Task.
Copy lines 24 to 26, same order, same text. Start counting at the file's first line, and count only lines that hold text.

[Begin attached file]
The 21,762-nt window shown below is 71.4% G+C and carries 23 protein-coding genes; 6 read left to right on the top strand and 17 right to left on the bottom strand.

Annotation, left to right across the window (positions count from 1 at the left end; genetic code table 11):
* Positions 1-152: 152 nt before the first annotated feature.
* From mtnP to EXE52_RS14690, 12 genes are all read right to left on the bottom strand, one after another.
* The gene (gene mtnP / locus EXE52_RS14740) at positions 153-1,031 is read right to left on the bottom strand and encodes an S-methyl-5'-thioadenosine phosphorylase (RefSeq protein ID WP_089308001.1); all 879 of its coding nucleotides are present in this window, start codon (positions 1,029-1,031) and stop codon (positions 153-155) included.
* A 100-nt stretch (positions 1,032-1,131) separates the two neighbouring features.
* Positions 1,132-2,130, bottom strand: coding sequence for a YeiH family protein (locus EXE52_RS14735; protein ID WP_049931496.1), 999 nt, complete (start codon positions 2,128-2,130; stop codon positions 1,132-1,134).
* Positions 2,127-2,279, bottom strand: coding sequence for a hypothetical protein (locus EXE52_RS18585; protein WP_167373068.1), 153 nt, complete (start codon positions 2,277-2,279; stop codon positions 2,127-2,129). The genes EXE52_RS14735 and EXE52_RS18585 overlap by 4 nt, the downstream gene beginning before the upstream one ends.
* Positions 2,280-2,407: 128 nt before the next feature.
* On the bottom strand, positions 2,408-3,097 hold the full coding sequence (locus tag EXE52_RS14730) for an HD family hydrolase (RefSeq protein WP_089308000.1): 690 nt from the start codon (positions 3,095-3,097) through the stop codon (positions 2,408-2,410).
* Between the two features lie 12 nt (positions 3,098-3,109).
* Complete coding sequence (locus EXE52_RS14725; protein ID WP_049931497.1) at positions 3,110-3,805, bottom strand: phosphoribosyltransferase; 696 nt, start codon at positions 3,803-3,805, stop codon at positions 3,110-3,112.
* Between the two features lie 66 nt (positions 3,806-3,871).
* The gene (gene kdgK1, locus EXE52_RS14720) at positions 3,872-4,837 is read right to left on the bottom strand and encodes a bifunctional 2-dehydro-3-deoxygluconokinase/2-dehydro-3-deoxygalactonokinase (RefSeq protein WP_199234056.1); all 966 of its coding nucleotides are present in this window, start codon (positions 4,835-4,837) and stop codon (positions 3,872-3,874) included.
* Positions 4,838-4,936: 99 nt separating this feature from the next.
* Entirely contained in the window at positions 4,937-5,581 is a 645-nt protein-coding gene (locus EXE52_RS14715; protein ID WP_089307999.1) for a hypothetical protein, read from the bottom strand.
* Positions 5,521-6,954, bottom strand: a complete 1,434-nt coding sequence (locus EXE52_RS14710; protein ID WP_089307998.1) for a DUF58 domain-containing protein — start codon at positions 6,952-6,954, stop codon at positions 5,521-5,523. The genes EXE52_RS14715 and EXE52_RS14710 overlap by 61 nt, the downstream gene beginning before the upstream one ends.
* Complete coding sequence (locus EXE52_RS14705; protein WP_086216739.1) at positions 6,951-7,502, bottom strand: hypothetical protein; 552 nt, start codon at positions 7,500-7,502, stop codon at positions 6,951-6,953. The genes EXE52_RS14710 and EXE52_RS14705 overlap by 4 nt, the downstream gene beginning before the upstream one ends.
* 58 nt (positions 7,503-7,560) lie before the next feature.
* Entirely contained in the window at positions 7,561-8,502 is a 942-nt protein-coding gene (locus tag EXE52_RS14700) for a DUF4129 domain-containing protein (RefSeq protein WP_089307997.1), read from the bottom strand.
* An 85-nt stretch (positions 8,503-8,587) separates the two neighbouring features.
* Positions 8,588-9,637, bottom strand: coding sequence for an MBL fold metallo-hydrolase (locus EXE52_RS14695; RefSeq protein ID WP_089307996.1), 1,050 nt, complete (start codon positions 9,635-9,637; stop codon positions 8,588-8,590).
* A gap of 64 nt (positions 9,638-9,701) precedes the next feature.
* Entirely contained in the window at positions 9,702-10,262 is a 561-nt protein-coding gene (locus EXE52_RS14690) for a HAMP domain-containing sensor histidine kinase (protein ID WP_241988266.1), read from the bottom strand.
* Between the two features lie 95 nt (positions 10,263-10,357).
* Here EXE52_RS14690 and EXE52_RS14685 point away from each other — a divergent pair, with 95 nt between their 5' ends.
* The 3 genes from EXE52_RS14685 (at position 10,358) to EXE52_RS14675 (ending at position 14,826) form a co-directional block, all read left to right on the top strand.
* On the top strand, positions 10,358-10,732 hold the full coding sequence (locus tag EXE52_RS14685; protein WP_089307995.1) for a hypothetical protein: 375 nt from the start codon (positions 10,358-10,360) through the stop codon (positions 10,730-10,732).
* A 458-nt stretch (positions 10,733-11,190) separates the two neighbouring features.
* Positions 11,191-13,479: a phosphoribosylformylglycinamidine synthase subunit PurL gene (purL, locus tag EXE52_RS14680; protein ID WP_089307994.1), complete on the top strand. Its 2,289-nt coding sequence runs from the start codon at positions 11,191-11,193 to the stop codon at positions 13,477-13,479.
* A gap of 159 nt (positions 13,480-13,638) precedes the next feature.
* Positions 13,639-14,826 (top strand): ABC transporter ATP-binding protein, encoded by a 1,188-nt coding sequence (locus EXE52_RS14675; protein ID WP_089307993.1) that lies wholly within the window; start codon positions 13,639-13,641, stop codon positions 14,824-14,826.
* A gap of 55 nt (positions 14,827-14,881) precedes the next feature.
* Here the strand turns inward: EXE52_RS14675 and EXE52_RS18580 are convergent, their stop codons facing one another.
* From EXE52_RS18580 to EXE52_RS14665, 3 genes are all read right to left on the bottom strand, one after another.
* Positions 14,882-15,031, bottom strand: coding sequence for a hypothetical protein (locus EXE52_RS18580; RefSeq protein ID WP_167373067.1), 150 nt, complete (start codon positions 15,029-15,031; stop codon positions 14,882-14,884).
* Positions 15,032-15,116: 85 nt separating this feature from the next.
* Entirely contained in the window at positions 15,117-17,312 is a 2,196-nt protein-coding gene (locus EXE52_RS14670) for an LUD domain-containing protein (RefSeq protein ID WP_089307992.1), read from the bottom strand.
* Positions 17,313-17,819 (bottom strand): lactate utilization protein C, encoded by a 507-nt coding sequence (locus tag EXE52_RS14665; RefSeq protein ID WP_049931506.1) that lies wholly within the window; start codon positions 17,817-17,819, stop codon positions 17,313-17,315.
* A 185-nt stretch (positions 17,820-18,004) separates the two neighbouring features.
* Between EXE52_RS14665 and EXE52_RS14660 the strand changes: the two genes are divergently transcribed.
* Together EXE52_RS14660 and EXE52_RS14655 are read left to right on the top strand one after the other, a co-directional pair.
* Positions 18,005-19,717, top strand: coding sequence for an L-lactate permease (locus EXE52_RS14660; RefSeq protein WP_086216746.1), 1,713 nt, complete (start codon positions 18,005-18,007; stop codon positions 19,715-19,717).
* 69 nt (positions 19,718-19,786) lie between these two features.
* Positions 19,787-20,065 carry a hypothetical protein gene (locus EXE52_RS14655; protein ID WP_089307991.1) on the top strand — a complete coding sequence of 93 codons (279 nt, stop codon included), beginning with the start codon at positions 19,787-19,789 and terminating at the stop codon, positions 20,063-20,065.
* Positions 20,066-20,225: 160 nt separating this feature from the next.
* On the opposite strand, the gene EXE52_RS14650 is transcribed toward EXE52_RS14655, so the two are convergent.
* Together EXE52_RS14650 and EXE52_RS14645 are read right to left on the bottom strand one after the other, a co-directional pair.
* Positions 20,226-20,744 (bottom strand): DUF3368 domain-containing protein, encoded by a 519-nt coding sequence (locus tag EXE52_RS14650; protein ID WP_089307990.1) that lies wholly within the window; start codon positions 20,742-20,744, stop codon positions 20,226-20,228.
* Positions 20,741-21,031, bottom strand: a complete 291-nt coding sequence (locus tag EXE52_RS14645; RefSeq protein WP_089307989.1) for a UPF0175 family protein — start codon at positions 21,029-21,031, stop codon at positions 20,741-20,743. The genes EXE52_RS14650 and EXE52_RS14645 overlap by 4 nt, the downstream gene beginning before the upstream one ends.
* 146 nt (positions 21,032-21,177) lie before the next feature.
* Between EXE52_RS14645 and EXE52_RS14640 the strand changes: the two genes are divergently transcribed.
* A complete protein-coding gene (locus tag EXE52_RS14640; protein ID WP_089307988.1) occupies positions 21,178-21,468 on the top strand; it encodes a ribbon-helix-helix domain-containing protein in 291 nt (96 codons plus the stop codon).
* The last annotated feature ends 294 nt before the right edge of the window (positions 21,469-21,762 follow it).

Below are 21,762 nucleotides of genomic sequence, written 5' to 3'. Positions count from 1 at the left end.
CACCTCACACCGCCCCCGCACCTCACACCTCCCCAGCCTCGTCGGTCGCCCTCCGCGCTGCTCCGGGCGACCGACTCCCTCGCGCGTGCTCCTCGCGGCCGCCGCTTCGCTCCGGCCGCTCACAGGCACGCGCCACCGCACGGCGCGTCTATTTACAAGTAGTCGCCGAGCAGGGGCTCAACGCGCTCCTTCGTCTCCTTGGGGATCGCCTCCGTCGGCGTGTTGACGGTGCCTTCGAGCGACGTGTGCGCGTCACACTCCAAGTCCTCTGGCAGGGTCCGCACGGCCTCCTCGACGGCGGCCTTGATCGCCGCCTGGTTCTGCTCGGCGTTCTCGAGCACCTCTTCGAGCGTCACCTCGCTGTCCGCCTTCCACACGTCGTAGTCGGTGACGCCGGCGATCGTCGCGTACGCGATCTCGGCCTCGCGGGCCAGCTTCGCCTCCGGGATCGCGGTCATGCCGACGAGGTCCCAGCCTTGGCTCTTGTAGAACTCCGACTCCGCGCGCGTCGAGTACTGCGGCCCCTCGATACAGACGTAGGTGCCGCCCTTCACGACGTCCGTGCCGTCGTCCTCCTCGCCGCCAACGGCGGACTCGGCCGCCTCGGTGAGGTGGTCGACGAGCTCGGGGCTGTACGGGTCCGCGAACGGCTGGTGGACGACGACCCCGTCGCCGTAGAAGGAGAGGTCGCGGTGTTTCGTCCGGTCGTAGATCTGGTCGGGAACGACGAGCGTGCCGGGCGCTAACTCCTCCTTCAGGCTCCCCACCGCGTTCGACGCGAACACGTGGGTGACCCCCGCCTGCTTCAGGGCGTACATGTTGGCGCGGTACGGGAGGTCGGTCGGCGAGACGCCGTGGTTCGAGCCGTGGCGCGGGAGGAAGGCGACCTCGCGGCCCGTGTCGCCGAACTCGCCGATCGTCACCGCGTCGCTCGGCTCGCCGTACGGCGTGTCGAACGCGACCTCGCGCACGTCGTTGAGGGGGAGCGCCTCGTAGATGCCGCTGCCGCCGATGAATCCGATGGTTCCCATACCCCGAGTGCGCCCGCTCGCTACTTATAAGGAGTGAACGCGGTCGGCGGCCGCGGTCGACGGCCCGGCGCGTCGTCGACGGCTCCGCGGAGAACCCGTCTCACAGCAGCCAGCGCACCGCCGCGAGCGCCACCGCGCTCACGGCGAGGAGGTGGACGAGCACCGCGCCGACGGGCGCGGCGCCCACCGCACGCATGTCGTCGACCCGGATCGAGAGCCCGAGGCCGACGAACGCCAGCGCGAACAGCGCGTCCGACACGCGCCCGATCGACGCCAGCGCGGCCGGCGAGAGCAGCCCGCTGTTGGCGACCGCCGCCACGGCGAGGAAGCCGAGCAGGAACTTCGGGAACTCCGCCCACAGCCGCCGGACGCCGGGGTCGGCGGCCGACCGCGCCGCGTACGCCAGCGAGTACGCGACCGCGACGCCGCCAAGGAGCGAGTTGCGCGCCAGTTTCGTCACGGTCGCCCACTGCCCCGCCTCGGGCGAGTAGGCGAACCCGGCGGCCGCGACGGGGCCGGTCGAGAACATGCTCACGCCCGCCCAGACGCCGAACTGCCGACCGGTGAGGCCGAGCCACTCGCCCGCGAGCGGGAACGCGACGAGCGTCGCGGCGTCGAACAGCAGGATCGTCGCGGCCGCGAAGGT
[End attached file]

* Entirely contained in the window at positions 9,702-10,262 is a 561-nt protein-coding gene (locus EXE52_RS14690) for a HAMP domain-containing sensor histidine kinase (protein ID WP_241988266.1), read from the bottom strand.
* Between the two features lie 95 nt (positions 10,263-10,357).
* Here EXE52_RS14690 and EXE52_RS14685 point away from each other — a divergent pair, with 95 nt between their 5' ends.